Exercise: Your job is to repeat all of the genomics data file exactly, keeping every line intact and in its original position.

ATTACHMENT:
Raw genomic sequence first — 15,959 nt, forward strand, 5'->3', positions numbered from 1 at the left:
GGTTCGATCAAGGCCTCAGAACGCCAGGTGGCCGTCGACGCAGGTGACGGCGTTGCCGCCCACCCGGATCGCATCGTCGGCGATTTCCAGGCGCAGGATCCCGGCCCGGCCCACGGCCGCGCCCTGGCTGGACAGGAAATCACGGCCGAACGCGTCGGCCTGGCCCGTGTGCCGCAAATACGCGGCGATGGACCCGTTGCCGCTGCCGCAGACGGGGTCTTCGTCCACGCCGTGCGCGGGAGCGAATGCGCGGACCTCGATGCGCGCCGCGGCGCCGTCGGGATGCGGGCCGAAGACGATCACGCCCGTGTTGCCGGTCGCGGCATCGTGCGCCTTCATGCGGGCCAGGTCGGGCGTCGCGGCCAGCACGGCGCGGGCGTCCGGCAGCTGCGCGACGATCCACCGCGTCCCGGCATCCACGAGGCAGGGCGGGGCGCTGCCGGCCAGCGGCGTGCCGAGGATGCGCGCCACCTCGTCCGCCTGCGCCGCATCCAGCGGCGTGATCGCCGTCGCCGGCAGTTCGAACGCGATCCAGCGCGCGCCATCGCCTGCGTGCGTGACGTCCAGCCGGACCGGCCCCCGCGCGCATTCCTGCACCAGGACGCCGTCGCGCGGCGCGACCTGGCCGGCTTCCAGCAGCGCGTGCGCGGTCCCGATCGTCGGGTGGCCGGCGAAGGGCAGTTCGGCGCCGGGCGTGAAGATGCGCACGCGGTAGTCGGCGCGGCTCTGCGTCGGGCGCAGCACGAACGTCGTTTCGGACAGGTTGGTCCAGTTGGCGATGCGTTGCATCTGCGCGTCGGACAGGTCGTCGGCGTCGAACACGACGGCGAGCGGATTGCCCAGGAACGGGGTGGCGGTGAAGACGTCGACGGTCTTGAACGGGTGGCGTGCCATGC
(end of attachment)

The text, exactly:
Raw genomic sequence first — 15,959 nt, forward strand, 5'->3', positions numbered from 1 at the left:
GGTTCGATCAAGGCCTCAGAACGCCAGGTGGCCGTCGACGCAGGTGACGGCGTTGCCGCCCACCCGGATCGCATCGTCGGCGATTTCCAGGCGCAGGATCCCGGCCCGGCCCACGGCCGCGCCCTGGCTGGACAGGAAATCACGGCCGAACGCGTCGGCCTGGCCCGTGTGCCGCAAATACGCGGCGATGGACCCGTTGCCGCTGCCGCAGACGGGGTCTTCGTCCACGCCGTGCGCGGGAGCGAATGCGCGGACCTCGATGCGCGCCGCGGCGCCGTCGGGATGCGGGCCGAAGACGATCACGCCCGTGTTGCCGGTCGCGGCATCGTGCGCCTTCATGCGGGCCAGGTCGGGCGTCGCGGCCAGCACGGCGCGGGCGTCCGGCAGCTGCGCGACGATCCACCGCGTCCCGGCATCCACGAGGCAGGGCGGGGCGCTGCCGGCCAGCGGCGTGCCGAGGATGCGCGCCACCTCGTCCGCCTGCGCCGCATCCAGCGGCGTGATCGCCGTCGCCGGCAGTTCGAACGCGATCCAGCGCGCGCCATCGCCTGCGTGCGTGACGTCCAGCCGGACCGGCCCCCGCGCGCATTCCTGCACCAGGACGCCGTCGCGCGGCGCGACCTGGCCGGCTTCCAGCAGCGCGTGCGCGGTCCCGATCGTCGGGTGGCCGGCGAAGGGCAGTTCGGCGCCGGGCGTGAAGATGCGCACGCGGTAGTCGGCGCGGCTCTGCGTCGGGCGCAGCACGAACGTCGTTTCGGACAGGTTGGTCCAGTTGGCGATGCGTTGCATCTGCGCGTCGGACAGGTCGTCGGCGTCGAACACGACGGCGAGCGGATTGCCCAGGAACGGGGTGGCGGTGAAGACGTCGACGGTCTTGAACGGGTGGCGTGCCATGC